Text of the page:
At 79, she reached her goal to visit every country in the world
When it comes to her passion for travel, Luisa Yu doesn't take no for an answer. If she did, she might not have tried dog meat in North Korea, or glimpsed the pristine beaches of Somalia or skydived in Dubai at age 77.
"Everyone said, 'Don't go to Somalia, that's dangerous,' " Yu told NPR. "If I want to go somewhere, nobody can stop me. I like challenge — it's more exciting. I want to do everything."
Thanks to her stubborn determination, the 79-year-old has now achieved her longtime, ultimate travel goal she's chased for more than 50 years. The Miami resident has traveled to all 193 countries recognized by the United Nations, according to NomadMania, which keeps track of the world's most-traveled people.
The last stop on her world tour was to Serbia in November. Fellow traveler friends arranged to meet her at the airport there to mark her achievement, where, she says, a "big surprise celebration for me was waiting."
Yu caught the travel bug early. Growing up in the province of Leyte in the Philippines, she was inspired by the movies she watched as a kid, mostly American Westerns. She set her sights on visiting the natural landscapes she saw on screen, like the craggy backdrops of John Wayne films.
"I saw all this beautiful mountain scenery, lakes and riding horses," she said. "That's how I started dreaming and saying that one day I'm gonna see the world."
Her first step in realizing that dream came in her early 20s, when she arrived in the U.S. as an exchange student to study medical technologies. When visa restrictions prevented her from traveling outside the U.S., she explored the country by Greyhound bus. She saved up her vacation time earned while working at a Miami hospital to take stateside trips. She's yet to visit only two U.S. states — Kentucky and Oklahoma.
The 'round-the-world feat wasn't easy, Yu says. She waited 15 years to get her green card to be able to travel internationally. There were stretches where she worked as many as three jobs at a time to save up enough money for trips, she says. At one point, she earned her real estate license. But travel remained her passion.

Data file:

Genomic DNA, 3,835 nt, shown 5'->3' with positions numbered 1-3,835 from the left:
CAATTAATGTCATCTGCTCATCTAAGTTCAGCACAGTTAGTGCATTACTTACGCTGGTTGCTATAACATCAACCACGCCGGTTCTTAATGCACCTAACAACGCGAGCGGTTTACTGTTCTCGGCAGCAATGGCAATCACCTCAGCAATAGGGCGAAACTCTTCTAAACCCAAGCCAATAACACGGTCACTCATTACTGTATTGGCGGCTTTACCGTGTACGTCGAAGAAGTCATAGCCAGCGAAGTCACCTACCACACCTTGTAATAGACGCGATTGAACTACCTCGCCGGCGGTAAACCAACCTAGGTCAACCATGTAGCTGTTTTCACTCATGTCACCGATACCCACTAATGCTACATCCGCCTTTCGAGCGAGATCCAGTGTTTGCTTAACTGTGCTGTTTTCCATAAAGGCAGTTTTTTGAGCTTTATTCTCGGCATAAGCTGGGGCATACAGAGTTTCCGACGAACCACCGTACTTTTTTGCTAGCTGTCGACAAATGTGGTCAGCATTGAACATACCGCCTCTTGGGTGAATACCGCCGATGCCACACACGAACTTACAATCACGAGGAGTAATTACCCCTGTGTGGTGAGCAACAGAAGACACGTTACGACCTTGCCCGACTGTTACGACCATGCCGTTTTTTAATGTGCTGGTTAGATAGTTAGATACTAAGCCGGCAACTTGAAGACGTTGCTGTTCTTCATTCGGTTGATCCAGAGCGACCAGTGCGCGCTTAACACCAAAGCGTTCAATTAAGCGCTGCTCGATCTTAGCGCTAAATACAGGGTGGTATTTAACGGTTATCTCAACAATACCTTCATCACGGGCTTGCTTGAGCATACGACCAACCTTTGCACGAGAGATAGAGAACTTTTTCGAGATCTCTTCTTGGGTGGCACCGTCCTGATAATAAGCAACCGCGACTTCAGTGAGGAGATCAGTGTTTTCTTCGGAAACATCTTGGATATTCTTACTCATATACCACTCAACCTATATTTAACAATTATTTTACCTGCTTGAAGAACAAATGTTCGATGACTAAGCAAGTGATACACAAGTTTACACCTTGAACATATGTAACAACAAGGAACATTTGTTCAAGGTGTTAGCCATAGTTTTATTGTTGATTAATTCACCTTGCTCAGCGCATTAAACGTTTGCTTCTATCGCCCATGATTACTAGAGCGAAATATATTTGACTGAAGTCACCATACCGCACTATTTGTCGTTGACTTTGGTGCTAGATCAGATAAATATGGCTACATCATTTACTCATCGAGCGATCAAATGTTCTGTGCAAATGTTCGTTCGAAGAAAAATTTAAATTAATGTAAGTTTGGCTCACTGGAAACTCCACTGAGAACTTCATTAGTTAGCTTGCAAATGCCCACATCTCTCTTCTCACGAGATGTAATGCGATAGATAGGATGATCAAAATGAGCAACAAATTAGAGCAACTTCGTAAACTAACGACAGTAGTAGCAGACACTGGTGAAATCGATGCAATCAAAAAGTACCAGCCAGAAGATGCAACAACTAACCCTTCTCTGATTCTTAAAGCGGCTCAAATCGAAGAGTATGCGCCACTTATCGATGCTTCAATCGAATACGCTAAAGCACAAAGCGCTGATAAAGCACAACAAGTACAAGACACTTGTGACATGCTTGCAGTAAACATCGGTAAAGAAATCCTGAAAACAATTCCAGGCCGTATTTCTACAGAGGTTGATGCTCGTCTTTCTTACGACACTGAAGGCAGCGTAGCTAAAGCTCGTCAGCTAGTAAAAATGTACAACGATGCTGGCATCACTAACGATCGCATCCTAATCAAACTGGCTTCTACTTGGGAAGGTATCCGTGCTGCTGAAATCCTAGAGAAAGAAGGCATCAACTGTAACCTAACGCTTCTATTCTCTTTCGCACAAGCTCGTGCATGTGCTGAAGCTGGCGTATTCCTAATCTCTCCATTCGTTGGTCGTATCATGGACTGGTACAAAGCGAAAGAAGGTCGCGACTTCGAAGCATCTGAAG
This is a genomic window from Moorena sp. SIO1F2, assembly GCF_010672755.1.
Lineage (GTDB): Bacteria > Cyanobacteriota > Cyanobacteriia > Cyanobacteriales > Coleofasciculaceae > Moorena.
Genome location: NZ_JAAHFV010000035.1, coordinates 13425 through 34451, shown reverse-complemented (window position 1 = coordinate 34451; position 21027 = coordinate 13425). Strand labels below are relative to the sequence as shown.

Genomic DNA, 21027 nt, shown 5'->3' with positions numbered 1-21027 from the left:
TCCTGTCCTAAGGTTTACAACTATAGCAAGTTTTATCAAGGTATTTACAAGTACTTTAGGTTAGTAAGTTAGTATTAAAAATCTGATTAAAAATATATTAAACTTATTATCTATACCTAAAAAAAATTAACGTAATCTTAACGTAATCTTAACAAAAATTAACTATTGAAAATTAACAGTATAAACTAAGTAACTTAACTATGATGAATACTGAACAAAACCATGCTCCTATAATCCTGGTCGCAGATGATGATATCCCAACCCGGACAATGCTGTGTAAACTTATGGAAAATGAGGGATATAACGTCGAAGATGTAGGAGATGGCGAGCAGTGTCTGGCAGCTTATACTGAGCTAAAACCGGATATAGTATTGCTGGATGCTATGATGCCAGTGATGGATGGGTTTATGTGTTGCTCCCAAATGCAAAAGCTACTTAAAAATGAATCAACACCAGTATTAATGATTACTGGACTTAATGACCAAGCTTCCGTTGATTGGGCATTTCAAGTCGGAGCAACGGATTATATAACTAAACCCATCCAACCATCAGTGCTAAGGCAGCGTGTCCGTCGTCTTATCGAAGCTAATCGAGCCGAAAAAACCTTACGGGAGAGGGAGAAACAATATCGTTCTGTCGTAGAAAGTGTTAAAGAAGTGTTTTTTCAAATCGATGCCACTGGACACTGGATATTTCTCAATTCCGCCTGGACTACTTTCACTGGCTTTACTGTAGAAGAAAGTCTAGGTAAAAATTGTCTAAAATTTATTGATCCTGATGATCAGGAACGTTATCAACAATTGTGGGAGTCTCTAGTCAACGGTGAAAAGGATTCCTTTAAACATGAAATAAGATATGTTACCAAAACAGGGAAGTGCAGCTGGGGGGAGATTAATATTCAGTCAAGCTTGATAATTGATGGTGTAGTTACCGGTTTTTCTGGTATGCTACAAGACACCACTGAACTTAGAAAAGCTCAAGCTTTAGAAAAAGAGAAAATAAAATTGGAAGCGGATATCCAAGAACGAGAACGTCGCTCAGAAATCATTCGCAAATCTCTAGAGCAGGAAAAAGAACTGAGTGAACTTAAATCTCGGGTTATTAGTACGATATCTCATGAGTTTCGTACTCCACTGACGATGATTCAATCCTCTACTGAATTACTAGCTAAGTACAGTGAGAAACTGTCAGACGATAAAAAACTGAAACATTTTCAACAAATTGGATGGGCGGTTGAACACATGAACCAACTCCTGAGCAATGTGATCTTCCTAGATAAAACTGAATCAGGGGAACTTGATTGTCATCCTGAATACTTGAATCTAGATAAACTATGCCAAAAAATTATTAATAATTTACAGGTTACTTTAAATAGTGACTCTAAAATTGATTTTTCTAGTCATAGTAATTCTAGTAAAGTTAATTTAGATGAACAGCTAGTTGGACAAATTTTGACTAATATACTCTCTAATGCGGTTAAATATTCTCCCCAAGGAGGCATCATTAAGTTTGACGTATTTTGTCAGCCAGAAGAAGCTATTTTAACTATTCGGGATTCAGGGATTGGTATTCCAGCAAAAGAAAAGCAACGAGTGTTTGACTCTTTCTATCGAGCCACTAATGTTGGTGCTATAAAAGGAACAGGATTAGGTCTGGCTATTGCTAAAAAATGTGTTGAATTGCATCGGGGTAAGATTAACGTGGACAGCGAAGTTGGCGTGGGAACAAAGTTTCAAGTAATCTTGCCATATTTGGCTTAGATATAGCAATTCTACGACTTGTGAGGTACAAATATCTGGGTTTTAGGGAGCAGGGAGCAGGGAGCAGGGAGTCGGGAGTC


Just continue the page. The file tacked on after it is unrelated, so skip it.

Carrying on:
Eventually, she became a part-time travel agent, which afforded her greater freedom and opportunities to check places off her bucket list, including access to countries that are notoriously difficult for tourists to visit. In 2008, for example, she was invited to Iran, where she got to see the tomb of Cyrus the Great.
Last year, a record 50 new entries were added to the NomadMania list of people who have visited all U.N.-recognized countries, reported CNN. Perhaps more people than ever are trying to see it all because it's easier to do so now.
"Before, you might have needed 'connections' in particular countries, [or] have difficulty in getting visas or invitations," Michael O'Regan, a tourism and events lecturer at Glasgow Caledonian University, told the outlet. "You needed a 'strong' passport, and access to resources, such as tour guides and insider knowledge about transport and hotels."
Today, low-cost air carriers, visas on arrival and the increasing flexibility employees have to work remotely makes it easier.
The seasoned traveler's advice?
"Don't wait for anybody," she said. "If I keep on waiting, it will never happen, because the opportunity sometimes comes only once. I can always make money, you know? But time is important."
These days, she says she's taking her time. But "slowing down" for Yu still looks pretty active.
"I'm not rushing to do anything, you know, I've become very selective [with] what I wanna do," she said. "It's just flying to one country, just going to Europe or some country, no challenge — you go there, you just do whatever you want and that's easy for me."
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